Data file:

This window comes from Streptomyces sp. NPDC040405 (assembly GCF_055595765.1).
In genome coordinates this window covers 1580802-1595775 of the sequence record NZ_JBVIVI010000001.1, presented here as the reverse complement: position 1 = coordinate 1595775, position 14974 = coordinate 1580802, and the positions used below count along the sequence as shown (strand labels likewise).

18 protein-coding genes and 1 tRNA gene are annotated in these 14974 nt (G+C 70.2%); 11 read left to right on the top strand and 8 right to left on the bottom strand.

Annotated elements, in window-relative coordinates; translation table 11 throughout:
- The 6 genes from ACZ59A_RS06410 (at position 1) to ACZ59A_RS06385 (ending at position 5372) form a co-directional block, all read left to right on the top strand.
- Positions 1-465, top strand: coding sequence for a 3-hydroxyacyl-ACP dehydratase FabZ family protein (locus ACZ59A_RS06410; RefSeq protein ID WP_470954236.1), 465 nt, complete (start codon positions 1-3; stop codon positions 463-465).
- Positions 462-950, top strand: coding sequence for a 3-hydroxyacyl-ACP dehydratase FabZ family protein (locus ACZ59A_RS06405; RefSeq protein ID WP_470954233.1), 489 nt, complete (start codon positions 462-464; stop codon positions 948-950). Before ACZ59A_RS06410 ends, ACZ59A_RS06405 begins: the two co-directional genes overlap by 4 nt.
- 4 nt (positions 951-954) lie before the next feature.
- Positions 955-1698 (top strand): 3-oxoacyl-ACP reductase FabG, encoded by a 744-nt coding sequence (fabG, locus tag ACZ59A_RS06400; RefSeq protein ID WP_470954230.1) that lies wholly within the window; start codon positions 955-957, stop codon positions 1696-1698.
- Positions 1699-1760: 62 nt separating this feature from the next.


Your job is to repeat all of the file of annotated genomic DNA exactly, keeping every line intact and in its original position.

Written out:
This window comes from Streptomyces sp. NPDC040405 (assembly GCF_055595765.1).
In genome coordinates this window covers 1580802-1595775 of the sequence record NZ_JBVIVI010000001.1, presented here as the reverse complement: position 1 = coordinate 1595775, position 14974 = coordinate 1580802, and the positions used below count along the sequence as shown (strand labels likewise).

18 protein-coding genes and 1 tRNA gene are annotated in these 14974 nt (G+C 70.2%); 11 read left to right on the top strand and 8 right to left on the bottom strand.

Annotated elements, in window-relative coordinates; translation table 11 throughout:
- The 6 genes from ACZ59A_RS06410 (at position 1) to ACZ59A_RS06385 (ending at position 5372) form a co-directional block, all read left to right on the top strand.
- Positions 1-465, top strand: coding sequence for a 3-hydroxyacyl-ACP dehydratase FabZ family protein (locus ACZ59A_RS06410; RefSeq protein ID WP_470954236.1), 465 nt, complete (start codon positions 1-3; stop codon positions 463-465).
- Positions 462-950, top strand: coding sequence for a 3-hydroxyacyl-ACP dehydratase FabZ family protein (locus ACZ59A_RS06405; RefSeq protein ID WP_470954233.1), 489 nt, complete (start codon positions 462-464; stop codon positions 948-950). Before ACZ59A_RS06410 ends, ACZ59A_RS06405 begins: the two co-directional genes overlap by 4 nt.
- 4 nt (positions 951-954) lie before the next feature.
- Positions 955-1698 (top strand): 3-oxoacyl-ACP reductase FabG, encoded by a 744-nt coding sequence (fabG, locus tag ACZ59A_RS06400; RefSeq protein ID WP_470954230.1) that lies wholly within the window; start codon positions 955-957, stop codon positions 1696-1698.
- Positions 1699-1760: 62 nt separating this feature from the next.